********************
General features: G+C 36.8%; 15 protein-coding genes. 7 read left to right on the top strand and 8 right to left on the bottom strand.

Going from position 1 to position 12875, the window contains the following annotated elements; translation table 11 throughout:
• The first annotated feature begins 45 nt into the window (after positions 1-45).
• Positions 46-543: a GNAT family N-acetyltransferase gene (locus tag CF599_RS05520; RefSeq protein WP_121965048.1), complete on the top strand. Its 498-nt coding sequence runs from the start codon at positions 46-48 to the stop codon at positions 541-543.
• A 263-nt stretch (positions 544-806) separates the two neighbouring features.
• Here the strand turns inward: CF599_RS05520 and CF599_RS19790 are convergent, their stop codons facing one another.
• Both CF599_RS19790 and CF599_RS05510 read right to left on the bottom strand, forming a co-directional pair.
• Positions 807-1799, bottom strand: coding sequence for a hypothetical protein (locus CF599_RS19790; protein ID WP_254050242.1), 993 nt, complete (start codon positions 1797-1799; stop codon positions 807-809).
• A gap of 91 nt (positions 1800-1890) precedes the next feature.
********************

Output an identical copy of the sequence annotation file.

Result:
General features: G+C 36.8%; 15 protein-coding genes. 7 read left to right on the top strand and 8 right to left on the bottom strand.

Going from position 1 to position 12875, the window contains the following annotated elements; translation table 11 throughout:
• The first annotated feature begins 45 nt into the window (after positions 1-45).
• Positions 46-543: a GNAT family N-acetyltransferase gene (locus tag CF599_RS05520; RefSeq protein WP_121965048.1), complete on the top strand. Its 498-nt coding sequence runs from the start codon at positions 46-48 to the stop codon at positions 541-543.
• A 263-nt stretch (positions 544-806) separates the two neighbouring features.
• Here the strand turns inward: CF599_RS05520 and CF599_RS19790 are convergent, their stop codons facing one another.
• Both CF599_RS19790 and CF599_RS05510 read right to left on the bottom strand, forming a co-directional pair.
• Positions 807-1799, bottom strand: coding sequence for a hypothetical protein (locus CF599_RS19790; protein ID WP_254050242.1), 993 nt, complete (start codon positions 1797-1799; stop codon positions 807-809).
• A gap of 91 nt (positions 1800-1890) precedes the next feature.